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Skype Classic headed for the chopping block on September 1
You will learn to love version 8, whether you like it or not
Windows users still clinging onto to the halcyon days of Skype 7 (aka "Classic") were warned last night to move to version 8 or face the service dying from September 1.
You read that right. While the rest of us look forward to a summer of frolicking in the sun or basking on beaches, a sad-faced Microsoft engineer will be introducing Skype 7 to a hastily dug hole in the ground.
Skype 8 for Windows desktop was launched on October 30 2017 for Windows 7, 8 and versions of Windows 10 prior to the 1511 November 2016 update. Mac and Linux users were also treated to the update.
It is safe to say the shiny new design was not appreciated by users, many of whom clung doggedly to the previous version, preferring features such as, er, multiple conversation windows over the emoticon fripperies of its successor.
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Microsoft had a crack at killing off version 7 earlier this year, citing security concerns and urging users to move into the world of Skype 8. A few months later the unfixable flaw got fixed, and users were once again able to get their "classic" experience.
This time Redmond means it. In a blog post, the Skype team states that "only Skype version 8.0 will work after September 1, 2018", so holdouts will have to make the move or shift platforms.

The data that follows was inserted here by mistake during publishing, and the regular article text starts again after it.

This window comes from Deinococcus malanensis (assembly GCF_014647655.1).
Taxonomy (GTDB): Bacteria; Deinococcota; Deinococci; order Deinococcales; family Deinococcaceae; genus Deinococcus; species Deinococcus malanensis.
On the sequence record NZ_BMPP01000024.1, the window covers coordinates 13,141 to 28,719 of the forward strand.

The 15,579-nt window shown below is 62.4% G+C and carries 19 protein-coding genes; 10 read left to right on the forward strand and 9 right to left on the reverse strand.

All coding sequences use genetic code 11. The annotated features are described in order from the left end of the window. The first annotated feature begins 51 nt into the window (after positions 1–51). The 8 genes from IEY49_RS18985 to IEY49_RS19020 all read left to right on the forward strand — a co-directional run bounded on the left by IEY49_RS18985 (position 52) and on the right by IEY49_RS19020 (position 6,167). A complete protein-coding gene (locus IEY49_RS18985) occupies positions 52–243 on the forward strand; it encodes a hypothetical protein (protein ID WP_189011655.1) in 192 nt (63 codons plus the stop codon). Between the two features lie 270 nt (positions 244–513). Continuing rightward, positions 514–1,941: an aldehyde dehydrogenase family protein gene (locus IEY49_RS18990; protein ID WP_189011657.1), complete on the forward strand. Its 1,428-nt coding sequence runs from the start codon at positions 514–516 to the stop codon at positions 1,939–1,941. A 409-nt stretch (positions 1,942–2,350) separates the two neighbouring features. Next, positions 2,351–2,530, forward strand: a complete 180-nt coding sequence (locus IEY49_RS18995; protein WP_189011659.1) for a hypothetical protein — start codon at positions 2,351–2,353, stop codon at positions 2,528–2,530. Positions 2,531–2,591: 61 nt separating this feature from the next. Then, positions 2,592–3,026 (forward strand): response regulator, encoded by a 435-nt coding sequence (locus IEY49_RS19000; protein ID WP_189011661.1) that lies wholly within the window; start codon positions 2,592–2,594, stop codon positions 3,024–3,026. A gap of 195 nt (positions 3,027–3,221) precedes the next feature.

The team went on to further justify the culling: "This is done to ensure that all customers have the best possible Skype experience, and that there are no quality or reliability issues resulting from old technology and new technology interoperating." So there you go.
To be fair, aside from the jarring lack of multiple conversation windows, Skype 8 has most of the features present in the previous version such as screen-sharing, HD video calls and file sharing. @-style mentions to attract the attention of conversation participants also makes an appearance.
Skype 8 will also soon see features such as call recording rolling out in the summer, and lucky iPad users will also be able to get their hands on the v8 experience.
Updating is simple. Skype "Classic" users will likely have been nagged about it in the app itself, or can simply download the update. Microsoft promises that contacts and conversation history will all be preserved, although you'll only be able to see the last year's worth of chatting in the app itself. Anything older needs to be exported.
It seems the update fairy giveth and taketh away. For Skype, alas, the latter is the case as some existing functionality is sacrificed on the altar of a Windows 10-alike single window experience. ®